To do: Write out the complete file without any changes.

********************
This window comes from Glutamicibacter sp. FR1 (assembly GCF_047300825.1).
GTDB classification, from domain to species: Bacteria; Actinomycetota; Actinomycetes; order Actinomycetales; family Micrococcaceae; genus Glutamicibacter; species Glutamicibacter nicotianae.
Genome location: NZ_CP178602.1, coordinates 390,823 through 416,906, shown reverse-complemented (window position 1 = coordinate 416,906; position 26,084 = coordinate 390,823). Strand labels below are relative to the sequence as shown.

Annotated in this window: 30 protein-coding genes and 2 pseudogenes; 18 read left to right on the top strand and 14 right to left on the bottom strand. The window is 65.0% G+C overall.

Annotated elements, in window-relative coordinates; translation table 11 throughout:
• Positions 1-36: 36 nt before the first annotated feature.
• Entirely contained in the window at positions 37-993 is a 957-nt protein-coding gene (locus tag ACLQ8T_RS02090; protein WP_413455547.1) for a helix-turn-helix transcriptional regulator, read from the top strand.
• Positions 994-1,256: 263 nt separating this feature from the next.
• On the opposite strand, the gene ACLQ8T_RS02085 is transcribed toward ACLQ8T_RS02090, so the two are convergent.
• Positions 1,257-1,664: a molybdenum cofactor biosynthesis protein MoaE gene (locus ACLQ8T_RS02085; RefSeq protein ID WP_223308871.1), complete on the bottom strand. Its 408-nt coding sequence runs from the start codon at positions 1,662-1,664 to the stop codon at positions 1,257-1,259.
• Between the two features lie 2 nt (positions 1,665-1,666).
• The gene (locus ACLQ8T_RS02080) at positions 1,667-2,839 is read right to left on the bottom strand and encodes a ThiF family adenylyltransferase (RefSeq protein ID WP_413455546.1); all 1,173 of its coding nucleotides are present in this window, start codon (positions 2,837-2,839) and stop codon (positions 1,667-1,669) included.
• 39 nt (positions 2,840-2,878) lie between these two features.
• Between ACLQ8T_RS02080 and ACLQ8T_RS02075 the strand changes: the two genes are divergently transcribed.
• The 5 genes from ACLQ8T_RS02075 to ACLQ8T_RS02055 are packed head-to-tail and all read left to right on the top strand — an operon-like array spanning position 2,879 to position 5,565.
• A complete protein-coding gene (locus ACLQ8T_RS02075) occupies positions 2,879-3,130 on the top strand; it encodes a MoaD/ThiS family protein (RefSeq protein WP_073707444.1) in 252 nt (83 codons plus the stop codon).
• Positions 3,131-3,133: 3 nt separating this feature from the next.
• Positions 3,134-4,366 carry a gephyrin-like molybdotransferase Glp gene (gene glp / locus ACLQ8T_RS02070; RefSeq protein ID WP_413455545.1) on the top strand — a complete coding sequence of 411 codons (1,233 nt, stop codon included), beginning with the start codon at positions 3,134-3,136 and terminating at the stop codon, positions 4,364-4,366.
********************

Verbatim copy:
This window comes from Glutamicibacter sp. FR1 (assembly GCF_047300825.1).
GTDB classification, from domain to species: Bacteria; Actinomycetota; Actinomycetes; order Actinomycetales; family Micrococcaceae; genus Glutamicibacter; species Glutamicibacter nicotianae.
Genome location: NZ_CP178602.1, coordinates 390,823 through 416,906, shown reverse-complemented (window position 1 = coordinate 416,906; position 26,084 = coordinate 390,823). Strand labels below are relative to the sequence as shown.

Annotated in this window: 30 protein-coding genes and 2 pseudogenes; 18 read left to right on the top strand and 14 right to left on the bottom strand. The window is 65.0% G+C overall.

Annotated elements, in window-relative coordinates; translation table 11 throughout:
• Positions 1-36: 36 nt before the first annotated feature.
• Entirely contained in the window at positions 37-993 is a 957-nt protein-coding gene (locus tag ACLQ8T_RS02090; protein WP_413455547.1) for a helix-turn-helix transcriptional regulator, read from the top strand.
• Positions 994-1,256: 263 nt separating this feature from the next.
• On the opposite strand, the gene ACLQ8T_RS02085 is transcribed toward ACLQ8T_RS02090, so the two are convergent.
• Positions 1,257-1,664: a molybdenum cofactor biosynthesis protein MoaE gene (locus ACLQ8T_RS02085; RefSeq protein ID WP_223308871.1), complete on the bottom strand. Its 408-nt coding sequence runs from the start codon at positions 1,662-1,664 to the stop codon at positions 1,257-1,259.
• Between the two features lie 2 nt (positions 1,665-1,666).
• The gene (locus ACLQ8T_RS02080) at positions 1,667-2,839 is read right to left on the bottom strand and encodes a ThiF family adenylyltransferase (RefSeq protein ID WP_413455546.1); all 1,173 of its coding nucleotides are present in this window, start codon (positions 2,837-2,839) and stop codon (positions 1,667-1,669) included.
• 39 nt (positions 2,840-2,878) lie between these two features.
• Between ACLQ8T_RS02080 and ACLQ8T_RS02075 the strand changes: the two genes are divergently transcribed.
• The 5 genes from ACLQ8T_RS02075 to ACLQ8T_RS02055 are packed head-to-tail and all read left to right on the top strand — an operon-like array spanning position 2,879 to position 5,565.
• A complete protein-coding gene (locus ACLQ8T_RS02075) occupies positions 2,879-3,130 on the top strand; it encodes a MoaD/ThiS family protein (RefSeq protein WP_073707444.1) in 252 nt (83 codons plus the stop codon).
• Positions 3,131-3,133: 3 nt separating this feature from the next.
• Positions 3,134-4,366 carry a gephyrin-like molybdotransferase Glp gene (gene glp / locus ACLQ8T_RS02070; RefSeq protein ID WP_413455545.1) on the top strand — a complete coding sequence of 411 codons (1,233 nt, stop codon included), beginning with the start codon at positions 3,134-3,136 and terminating at the stop codon, positions 4,364-4,366.